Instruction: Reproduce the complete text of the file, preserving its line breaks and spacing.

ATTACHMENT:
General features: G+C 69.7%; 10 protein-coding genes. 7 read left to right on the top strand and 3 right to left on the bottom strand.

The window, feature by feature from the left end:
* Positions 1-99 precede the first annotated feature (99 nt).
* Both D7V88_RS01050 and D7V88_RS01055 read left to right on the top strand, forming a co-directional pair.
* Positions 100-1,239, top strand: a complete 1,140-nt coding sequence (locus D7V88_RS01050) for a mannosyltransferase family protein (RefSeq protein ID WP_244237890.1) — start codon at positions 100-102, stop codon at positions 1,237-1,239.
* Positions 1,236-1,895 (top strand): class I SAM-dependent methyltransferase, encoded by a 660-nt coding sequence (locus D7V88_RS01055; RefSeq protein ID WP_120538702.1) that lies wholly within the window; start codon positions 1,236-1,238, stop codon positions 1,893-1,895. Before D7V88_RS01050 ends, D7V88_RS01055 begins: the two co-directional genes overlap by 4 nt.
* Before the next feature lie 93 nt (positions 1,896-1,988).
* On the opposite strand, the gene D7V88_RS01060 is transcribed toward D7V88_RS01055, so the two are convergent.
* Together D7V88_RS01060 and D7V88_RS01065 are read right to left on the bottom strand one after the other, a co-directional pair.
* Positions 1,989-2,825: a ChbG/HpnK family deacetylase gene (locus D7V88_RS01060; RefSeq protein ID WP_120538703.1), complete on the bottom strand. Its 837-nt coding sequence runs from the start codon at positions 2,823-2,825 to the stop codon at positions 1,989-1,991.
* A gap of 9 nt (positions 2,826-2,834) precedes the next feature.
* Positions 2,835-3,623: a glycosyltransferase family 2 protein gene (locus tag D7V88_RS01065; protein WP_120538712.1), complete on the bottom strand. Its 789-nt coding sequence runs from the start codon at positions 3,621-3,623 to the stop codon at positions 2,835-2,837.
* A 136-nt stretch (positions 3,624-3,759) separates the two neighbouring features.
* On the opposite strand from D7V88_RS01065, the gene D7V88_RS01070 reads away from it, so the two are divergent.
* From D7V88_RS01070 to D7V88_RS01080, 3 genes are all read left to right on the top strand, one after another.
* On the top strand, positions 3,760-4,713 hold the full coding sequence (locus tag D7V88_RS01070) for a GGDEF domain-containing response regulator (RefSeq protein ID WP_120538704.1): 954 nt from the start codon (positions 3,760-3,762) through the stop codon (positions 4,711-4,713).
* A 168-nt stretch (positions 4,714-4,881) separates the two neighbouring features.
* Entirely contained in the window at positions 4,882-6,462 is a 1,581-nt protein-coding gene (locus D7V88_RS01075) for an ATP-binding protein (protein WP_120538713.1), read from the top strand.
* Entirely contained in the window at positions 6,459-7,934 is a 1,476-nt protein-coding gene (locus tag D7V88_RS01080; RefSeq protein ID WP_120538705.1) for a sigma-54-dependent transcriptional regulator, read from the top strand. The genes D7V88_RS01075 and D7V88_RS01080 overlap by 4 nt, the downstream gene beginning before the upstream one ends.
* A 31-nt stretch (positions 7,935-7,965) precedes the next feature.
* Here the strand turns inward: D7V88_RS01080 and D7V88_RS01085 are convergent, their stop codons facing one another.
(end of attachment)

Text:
General features: G+C 69.7%; 10 protein-coding genes. 7 read left to right on the top strand and 3 right to left on the bottom strand.

The window, feature by feature from the left end:
* Positions 1-99 precede the first annotated feature (99 nt).
* Both D7V88_RS01050 and D7V88_RS01055 read left to right on the top strand, forming a co-directional pair.
* Positions 100-1,239, top strand: a complete 1,140-nt coding sequence (locus D7V88_RS01050) for a mannosyltransferase family protein (RefSeq protein ID WP_244237890.1) — start codon at positions 100-102, stop codon at positions 1,237-1,239.
* Positions 1,236-1,895 (top strand): class I SAM-dependent methyltransferase, encoded by a 660-nt coding sequence (locus D7V88_RS01055; RefSeq protein ID WP_120538702.1) that lies wholly within the window; start codon positions 1,236-1,238, stop codon positions 1,893-1,895. Before D7V88_RS01050 ends, D7V88_RS01055 begins: the two co-directional genes overlap by 4 nt.
* Before the next feature lie 93 nt (positions 1,896-1,988).
* On the opposite strand, the gene D7V88_RS01060 is transcribed toward D7V88_RS01055, so the two are convergent.
* Together D7V88_RS01060 and D7V88_RS01065 are read right to left on the bottom strand one after the other, a co-directional pair.
* Positions 1,989-2,825: a ChbG/HpnK family deacetylase gene (locus D7V88_RS01060; RefSeq protein ID WP_120538703.1), complete on the bottom strand. Its 837-nt coding sequence runs from the start codon at positions 2,823-2,825 to the stop codon at positions 1,989-1,991.
* A gap of 9 nt (positions 2,826-2,834) precedes the next feature.
* Positions 2,835-3,623: a glycosyltransferase family 2 protein gene (locus tag D7V88_RS01065; protein WP_120538712.1), complete on the bottom strand. Its 789-nt coding sequence runs from the start codon at positions 3,621-3,623 to the stop codon at positions 2,835-2,837.
* A 136-nt stretch (positions 3,624-3,759) separates the two neighbouring features.
* On the opposite strand from D7V88_RS01065, the gene D7V88_RS01070 reads away from it, so the two are divergent.
* From D7V88_RS01070 to D7V88_RS01080, 3 genes are all read left to right on the top strand, one after another.
* On the top strand, positions 3,760-4,713 hold the full coding sequence (locus tag D7V88_RS01070) for a GGDEF domain-containing response regulator (RefSeq protein ID WP_120538704.1): 954 nt from the start codon (positions 3,760-3,762) through the stop codon (positions 4,711-4,713).
* A 168-nt stretch (positions 4,714-4,881) separates the two neighbouring features.
* Entirely contained in the window at positions 4,882-6,462 is a 1,581-nt protein-coding gene (locus D7V88_RS01075) for an ATP-binding protein (protein WP_120538713.1), read from the top strand.
* Entirely contained in the window at positions 6,459-7,934 is a 1,476-nt protein-coding gene (locus tag D7V88_RS01080; RefSeq protein ID WP_120538705.1) for a sigma-54-dependent transcriptional regulator, read from the top strand. The genes D7V88_RS01075 and D7V88_RS01080 overlap by 4 nt, the downstream gene beginning before the upstream one ends.
* A 31-nt stretch (positions 7,935-7,965) precedes the next feature.
* Here the strand turns inward: D7V88_RS01080 and D7V88_RS01085 are convergent, their stop codons facing one another.